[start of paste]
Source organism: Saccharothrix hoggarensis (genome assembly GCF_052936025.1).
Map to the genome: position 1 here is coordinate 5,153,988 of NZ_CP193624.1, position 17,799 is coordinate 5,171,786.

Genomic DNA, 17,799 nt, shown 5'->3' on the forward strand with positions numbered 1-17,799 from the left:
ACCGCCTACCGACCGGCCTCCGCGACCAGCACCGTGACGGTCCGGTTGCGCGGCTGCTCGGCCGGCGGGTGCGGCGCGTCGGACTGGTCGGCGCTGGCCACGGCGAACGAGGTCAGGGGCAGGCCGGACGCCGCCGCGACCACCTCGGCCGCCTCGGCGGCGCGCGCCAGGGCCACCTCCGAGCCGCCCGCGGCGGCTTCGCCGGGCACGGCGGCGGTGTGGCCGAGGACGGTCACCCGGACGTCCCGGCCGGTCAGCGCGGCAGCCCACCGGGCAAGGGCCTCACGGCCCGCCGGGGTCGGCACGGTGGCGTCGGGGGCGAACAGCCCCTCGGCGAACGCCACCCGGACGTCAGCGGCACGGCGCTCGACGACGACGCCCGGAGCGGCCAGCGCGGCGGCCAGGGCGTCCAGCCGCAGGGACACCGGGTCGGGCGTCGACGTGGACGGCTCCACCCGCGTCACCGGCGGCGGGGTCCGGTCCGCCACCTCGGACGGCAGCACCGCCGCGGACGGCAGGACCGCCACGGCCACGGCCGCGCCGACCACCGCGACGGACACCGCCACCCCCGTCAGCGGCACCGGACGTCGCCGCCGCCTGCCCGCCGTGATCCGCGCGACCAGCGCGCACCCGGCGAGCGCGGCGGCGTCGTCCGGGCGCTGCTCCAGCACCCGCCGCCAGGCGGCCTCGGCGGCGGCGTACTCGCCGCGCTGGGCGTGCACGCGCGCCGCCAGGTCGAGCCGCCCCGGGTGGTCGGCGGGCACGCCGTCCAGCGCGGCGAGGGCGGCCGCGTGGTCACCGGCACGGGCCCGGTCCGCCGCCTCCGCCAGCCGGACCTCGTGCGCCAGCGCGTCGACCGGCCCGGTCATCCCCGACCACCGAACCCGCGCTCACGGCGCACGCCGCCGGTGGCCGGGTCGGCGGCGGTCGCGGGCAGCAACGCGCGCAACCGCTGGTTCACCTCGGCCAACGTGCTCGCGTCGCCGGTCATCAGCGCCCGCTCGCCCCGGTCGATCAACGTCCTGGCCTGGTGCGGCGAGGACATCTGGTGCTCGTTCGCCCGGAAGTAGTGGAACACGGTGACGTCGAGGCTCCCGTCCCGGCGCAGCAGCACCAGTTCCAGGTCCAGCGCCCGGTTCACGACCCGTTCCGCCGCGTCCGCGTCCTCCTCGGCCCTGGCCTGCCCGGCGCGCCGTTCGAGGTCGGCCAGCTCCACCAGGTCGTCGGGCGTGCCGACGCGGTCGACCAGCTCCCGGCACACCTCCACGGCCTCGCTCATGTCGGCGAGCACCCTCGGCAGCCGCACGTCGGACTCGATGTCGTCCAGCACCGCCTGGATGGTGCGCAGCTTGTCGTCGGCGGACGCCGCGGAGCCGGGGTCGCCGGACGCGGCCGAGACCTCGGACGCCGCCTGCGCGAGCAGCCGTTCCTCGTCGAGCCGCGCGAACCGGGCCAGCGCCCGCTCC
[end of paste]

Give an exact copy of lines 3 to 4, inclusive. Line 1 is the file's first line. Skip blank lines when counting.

Genomic DNA, 17,799 nt, shown 5'->3' on the forward strand with positions numbered 1-17,799 from the left:
ACCGCCTACCGACCGGCCTCCGCGACCAGCACCGTGACGGTCCGGTTGCGCGGCTGCTCGGCCGGCGGGTGCGGCGCGTCGGACTGGTCGGCGCTGGCCACGGCGAACGAGGTCAGGGGCAGGCCGGACGCCGCCGCGACCACCTCGGCCGCCTCGGCGGCGCGCGCCAGGGCCACCTCCGAGCCGCCCGCGGCGGCTTCGCCGGGCACGGCGGCGGTGTGGCCGAGGACGGTCACCCGGACGTCCCGGCCGGTCAGCGCGGCAGCCCACCGGGCAAGGGCCTCACGGCCCGCCGGGGTCGGCACGGTGGCGTCGGGGGCGAACAGCCCCTCGGCGAACGCCACCCGGACGTCAGCGGCACGGCGCTCGACGACGACGCCCGGAGCGGCCAGCGCGGCGGCCAGGGCGTCCAGCCGCAGGGACACCGGGTCGGGCGTCGACGTGGACGGCTCCACCCGCGTCACCGGCGGCGGGGTCCGGTCCGCCACCTCGGACGGCAGCACCGCCGCGGACGGCAGGACCGCCACGGCCACGGCCGCGCCGACCACCGCGACGGACACCGCCACCCCCGTCAGCGGCACCGGACGTCGCCGCCGCCTGCCCGCCGTGATCCGCGCGACCAGCGCGCACCCGGCGAGCGCGGCGGCGTCGTCCGGGCGCTGCTCCAGCACCCGCCGCCAGGCGGCCTCGGCGGCGGCGTACTCGCCGCGCTGGGCGTGCACGCGCGCCGCCAGGTCGAGCCGCCCCGGGTGGTCGGCGGGCACGCCGTCCAGCGCGGCGAGGGCGGCCGCGTGGTCACCGGCACGGGCCCGGTCCGCCGCCTCCGCCAGCCGGACCTCGTGCGCCAGCGCGTCGACCGGCCCGGTCATCCCCGACCACCGAACCCGCGCTCACGGCGCACGCCGCCGGTGGCCGGGTCGGCGGCGGTCGCGGGCAGCAACGCGCGCAACCGCTGGTTCACCTCGGCCAACGTGCTCGCGTCGCCGGTCATCAGCGCCCGCTCGCCCCGGTCGATCAACGTCCTGGCCTGGTGCGGCGAGGACATCTGGTGCTCGTTCGCCCGGAAGTAGTGGAACACGGTGACGTCGAGGCTCCCGTCCCGGCGCAGCAGCACCAGTTCCAGGTCCAGCGCCCGGTTCACGACCCGTTCCGCCGCGTCCGCGTCCTCCTCGGCCCTGGCCTGCCCGGCGCGCCGTTCGAGGTCGGCCAGCTCCACCAGGTCGTCGGGCGTGCCGACGCGGTCGACCAGCTCCCGGCACACCTCCACGGCCTCGCTCATGTCGGCGAGCACCCTCGGCAGCCGCACGTCGGACTCGATGTCGTCCAGCACCGCCTGGATGGTGCGCAGCTTGTCGTCGGCGGACGCCGCGGAGCCGGGGTCGCCGGACGCGGCCGAGACCTCGGACGCCGCCTGCGCGAGCAGCCGTTCCTCGTCGAGCCGCGCGAACCGGGCCAGCGCCCGCTCC